Flag of Jimenez (Navarre) and Flag of Plantagenets

How many Queens does a country need?

Many people will only remember a time when England had a single Queen. However, at the time of the first Magna Carta, 1215 onwards, there were several queens. Some of them had retired having lost their husbands but were still hanging about as surplus to the country’s needs. All of these figures feature in the novels Berengaria – Books I & II and Henry III – Book I.

Eleanor of Aquitaine

Eleanor of Aquitaine

 

 

 

 

 

 

 

First amongst many was Eleanor of Aquitaine, the wife of the dead King Henry II. She was still acting as though she was the Queen to her son, King Richard, well into her sixties.

Berengaria of Navarre

Berengaria of Navarre

 

 

 

 

 

 

The reigning Queen to Richard was Princess Berengaria of Navarre. The Lionheart married her in Cyprus on the way to the third crusade in 1191. Then, when Richard died in 1199, he left England with three dowager queens.

Isabella of Angouleme

Isabella of Angouleme

 

 

 

 

 

 

 

Upon Richard’s death, John became King as Richard and Berengaria’s marriage was childless. John’s second wife Isabella of Angouleme became Queen in 1200. John had eloped with Isabella before they finally married.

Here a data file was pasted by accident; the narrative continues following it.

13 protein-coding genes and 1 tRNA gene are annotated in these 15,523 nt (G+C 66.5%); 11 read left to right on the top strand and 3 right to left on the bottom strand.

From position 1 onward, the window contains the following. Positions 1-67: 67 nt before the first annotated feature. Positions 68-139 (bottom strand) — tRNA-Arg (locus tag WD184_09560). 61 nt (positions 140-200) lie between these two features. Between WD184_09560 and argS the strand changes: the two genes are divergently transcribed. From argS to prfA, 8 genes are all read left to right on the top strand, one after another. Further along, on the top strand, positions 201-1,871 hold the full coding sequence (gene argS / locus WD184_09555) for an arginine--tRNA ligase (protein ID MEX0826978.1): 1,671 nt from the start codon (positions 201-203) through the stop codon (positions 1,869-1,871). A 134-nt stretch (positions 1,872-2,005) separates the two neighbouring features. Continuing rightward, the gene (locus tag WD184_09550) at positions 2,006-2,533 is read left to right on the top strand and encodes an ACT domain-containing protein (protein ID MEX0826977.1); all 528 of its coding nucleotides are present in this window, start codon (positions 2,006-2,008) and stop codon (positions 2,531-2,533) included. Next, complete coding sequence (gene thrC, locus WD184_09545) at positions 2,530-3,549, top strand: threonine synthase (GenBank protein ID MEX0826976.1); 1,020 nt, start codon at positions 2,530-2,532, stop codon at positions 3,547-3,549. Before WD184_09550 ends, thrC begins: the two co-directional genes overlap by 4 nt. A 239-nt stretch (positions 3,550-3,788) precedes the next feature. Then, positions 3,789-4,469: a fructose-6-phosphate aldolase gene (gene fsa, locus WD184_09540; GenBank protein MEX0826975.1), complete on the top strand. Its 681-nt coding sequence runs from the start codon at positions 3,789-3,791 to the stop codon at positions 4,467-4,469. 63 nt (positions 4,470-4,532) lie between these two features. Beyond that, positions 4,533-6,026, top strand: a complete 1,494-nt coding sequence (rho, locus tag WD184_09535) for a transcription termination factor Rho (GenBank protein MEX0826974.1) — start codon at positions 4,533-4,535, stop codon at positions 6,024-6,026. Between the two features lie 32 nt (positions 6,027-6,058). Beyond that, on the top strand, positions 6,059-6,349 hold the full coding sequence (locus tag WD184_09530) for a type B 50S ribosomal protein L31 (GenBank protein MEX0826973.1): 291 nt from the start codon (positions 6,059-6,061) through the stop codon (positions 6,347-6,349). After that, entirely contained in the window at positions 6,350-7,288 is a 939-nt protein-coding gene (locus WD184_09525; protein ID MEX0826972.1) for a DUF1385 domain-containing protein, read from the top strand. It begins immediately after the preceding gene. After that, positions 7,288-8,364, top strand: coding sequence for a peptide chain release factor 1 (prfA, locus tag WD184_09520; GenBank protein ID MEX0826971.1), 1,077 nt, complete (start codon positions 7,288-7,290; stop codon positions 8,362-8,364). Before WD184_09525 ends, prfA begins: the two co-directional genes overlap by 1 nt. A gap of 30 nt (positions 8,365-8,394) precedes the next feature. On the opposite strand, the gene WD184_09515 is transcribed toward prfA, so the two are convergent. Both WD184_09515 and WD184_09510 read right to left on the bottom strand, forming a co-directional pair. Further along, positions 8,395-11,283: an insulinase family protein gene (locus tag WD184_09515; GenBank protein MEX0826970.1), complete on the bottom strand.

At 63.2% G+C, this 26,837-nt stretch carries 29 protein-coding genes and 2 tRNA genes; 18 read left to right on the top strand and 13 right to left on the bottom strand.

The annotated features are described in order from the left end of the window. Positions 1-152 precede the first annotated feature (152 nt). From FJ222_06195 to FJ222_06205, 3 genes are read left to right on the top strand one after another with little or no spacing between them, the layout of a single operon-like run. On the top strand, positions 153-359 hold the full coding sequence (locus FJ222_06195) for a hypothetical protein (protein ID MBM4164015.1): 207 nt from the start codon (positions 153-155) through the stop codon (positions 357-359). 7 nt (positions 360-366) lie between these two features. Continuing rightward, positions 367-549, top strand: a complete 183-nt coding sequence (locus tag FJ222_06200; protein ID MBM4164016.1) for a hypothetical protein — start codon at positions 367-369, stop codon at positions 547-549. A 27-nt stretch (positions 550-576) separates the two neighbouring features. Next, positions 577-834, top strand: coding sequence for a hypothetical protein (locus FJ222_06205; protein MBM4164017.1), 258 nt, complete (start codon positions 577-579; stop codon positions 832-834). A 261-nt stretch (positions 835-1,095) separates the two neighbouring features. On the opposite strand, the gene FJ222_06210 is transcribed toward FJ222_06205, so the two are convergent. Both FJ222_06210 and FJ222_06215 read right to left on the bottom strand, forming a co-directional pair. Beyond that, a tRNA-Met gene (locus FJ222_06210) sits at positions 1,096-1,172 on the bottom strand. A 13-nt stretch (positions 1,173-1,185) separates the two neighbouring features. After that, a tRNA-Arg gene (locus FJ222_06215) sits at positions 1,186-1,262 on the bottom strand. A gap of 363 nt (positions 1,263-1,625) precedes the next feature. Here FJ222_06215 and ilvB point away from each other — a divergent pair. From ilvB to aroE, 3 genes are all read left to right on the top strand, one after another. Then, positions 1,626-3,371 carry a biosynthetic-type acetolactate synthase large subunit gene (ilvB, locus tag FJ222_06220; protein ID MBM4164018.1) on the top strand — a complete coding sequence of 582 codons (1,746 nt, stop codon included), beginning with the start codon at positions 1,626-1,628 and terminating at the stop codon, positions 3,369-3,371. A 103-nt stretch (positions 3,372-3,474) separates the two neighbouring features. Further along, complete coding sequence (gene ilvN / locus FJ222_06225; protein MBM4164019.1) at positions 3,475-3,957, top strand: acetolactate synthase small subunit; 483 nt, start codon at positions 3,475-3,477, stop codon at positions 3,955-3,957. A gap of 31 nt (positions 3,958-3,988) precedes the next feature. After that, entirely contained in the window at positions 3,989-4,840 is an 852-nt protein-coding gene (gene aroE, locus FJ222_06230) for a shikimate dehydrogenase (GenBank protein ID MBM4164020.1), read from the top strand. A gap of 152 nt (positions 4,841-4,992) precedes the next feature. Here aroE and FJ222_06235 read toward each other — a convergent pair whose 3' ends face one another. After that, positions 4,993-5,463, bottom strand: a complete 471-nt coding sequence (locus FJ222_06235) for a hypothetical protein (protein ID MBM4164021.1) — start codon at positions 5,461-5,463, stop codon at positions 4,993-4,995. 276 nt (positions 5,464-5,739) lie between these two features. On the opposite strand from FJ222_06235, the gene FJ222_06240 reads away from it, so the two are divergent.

When John died in 1216, Isabella thought that she would take charge of her son Henry’s development. However, the barons of England thought differently and took charge of governing. In response, she sped off in a huff and married Hugh de Luisignan, the son of the man she had been betrothed to before marrying John.

Henry III, crowned King of England aged nine in 1216, was not to marry until he was twenty six. As a result there were several years when he did not have a Queen but the two previous Queens were all still alive.

At the time many people were wondering whether Isabella would return as Queen Mother. However, she quickly put herself out of the running by starting a family with her new husband. She would go on to have nine children with him.

At the same time, Berengaria was living in Maine County in France and there was a question of whether she would make a spectacular comeback to England. She would certainly have an involvement with the mess surrounding the Magna Carta – you can read about this in the Wars of the Magna Carta series. She would also meet young King Henry, although this may have been only to reclaim the lands which her feckless brother-by-law, John had stolen from her.

Read the stories

The full story of England’s time when it had a surfeit of queens can be read in the forthcoming novels by Austin Hernon:

Berengaria – Books I & II
Henry III – Book I

These books are due out in 2021 – So watch for them on Amazon.

More information is also available here: www.history-reimagined.co.uk